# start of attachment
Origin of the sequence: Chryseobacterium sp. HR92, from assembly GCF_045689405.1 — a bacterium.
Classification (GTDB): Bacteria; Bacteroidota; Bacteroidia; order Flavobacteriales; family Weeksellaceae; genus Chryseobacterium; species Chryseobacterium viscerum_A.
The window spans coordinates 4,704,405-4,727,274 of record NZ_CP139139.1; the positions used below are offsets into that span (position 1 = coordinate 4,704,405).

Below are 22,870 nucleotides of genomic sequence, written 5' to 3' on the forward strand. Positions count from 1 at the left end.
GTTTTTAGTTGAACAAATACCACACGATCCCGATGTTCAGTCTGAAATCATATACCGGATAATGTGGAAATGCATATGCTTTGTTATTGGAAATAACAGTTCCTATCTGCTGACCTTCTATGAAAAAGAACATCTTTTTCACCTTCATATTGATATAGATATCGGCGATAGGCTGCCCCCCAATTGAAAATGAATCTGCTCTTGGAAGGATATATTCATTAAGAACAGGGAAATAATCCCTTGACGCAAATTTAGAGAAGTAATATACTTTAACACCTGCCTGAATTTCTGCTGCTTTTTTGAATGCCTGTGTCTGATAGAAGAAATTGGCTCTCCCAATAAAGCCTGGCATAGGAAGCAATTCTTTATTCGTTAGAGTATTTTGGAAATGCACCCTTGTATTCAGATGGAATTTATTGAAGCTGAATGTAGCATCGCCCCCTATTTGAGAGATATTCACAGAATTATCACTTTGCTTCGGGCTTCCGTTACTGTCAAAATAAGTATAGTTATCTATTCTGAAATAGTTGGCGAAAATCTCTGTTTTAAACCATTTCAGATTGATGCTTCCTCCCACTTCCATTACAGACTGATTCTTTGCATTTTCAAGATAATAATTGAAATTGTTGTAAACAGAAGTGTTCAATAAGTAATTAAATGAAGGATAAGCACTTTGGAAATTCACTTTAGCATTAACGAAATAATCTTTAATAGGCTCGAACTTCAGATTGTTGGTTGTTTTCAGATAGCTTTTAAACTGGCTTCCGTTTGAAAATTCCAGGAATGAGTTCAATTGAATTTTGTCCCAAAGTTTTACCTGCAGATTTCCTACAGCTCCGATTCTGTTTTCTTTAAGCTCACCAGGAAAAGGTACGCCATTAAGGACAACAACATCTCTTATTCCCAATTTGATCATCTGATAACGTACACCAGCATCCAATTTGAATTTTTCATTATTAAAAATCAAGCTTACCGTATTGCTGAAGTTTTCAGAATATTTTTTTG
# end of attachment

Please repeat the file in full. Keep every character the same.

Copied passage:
Origin of the sequence: Chryseobacterium sp. HR92, from assembly GCF_045689405.1 — a bacterium.
Classification (GTDB): Bacteria; Bacteroidota; Bacteroidia; order Flavobacteriales; family Weeksellaceae; genus Chryseobacterium; species Chryseobacterium viscerum_A.
The window spans coordinates 4,704,405-4,727,274 of record NZ_CP139139.1; the positions used below are offsets into that span (position 1 = coordinate 4,704,405).

Below are 22,870 nucleotides of genomic sequence, written 5' to 3' on the forward strand. Positions count from 1 at the left end.
GTTTTTAGTTGAACAAATACCACACGATCCCGATGTTCAGTCTGAAATCATATACCGGATAATGTGGAAATGCATATGCTTTGTTATTGGAAATAACAGTTCCTATCTGCTGACCTTCTATGAAAAAGAACATCTTTTTCACCTTCATATTGATATAGATATCGGCGATAGGCTGCCCCCCAATTGAAAATGAATCTGCTCTTGGAAGGATATATTCATTAAGAACAGGGAAATAATCCCTTGACGCAAATTTAGAGAAGTAATATACTTTAACACCTGCCTGAATTTCTGCTGCTTTTTTGAATGCCTGTGTCTGATAGAAGAAATTGGCTCTCCCAATAAAGCCTGGCATAGGAAGCAATTCTTTATTCGTTAGAGTATTTTGGAAATGCACCCTTGTATTCAGATGGAATTTATTGAAGCTGAATGTAGCATCGCCCCCTATTTGAGAGATATTCACAGAATTATCACTTTGCTTCGGGCTTCCGTTACTGTCAAAATAAGTATAGTTATCTATTCTGAAATAGTTGGCGAAAATCTCTGTTTTAAACCATTTCAGATTGATGCTTCCTCCCACTTCCATTACAGACTGATTCTTTGCATTTTCAAGATAATAATTGAAATTGTTGTAAACAGAAGTGTTCAATAAGTAATTAAATGAAGGATAAGCACTTTGGAAATTCACTTTAGCATTAACGAAATAATCTTTAATAGGCTCGAACTTCAGATTGTTGGTTGTTTTCAGATAGCTTTTAAACTGGCTTCCGTTTGAAAATTCCAGGAATGAGTTCAATTGAATTTTGTCCCAAAGTTTTACCTGCAGATTTCCTACAGCTCCGATTCTGTTTTCTTTAAGCTCACCAGGAAAAGGTACGCCATTAAGGACAACAACATCTCTTATTCCCAATTTGATCATCTGATAACGTACACCAGCATCCAATTTGAATTTTTCATTATTAAAAATCAAGCTTACCGTATTGCTGAAGTTTTCAGAATATTTTTTTG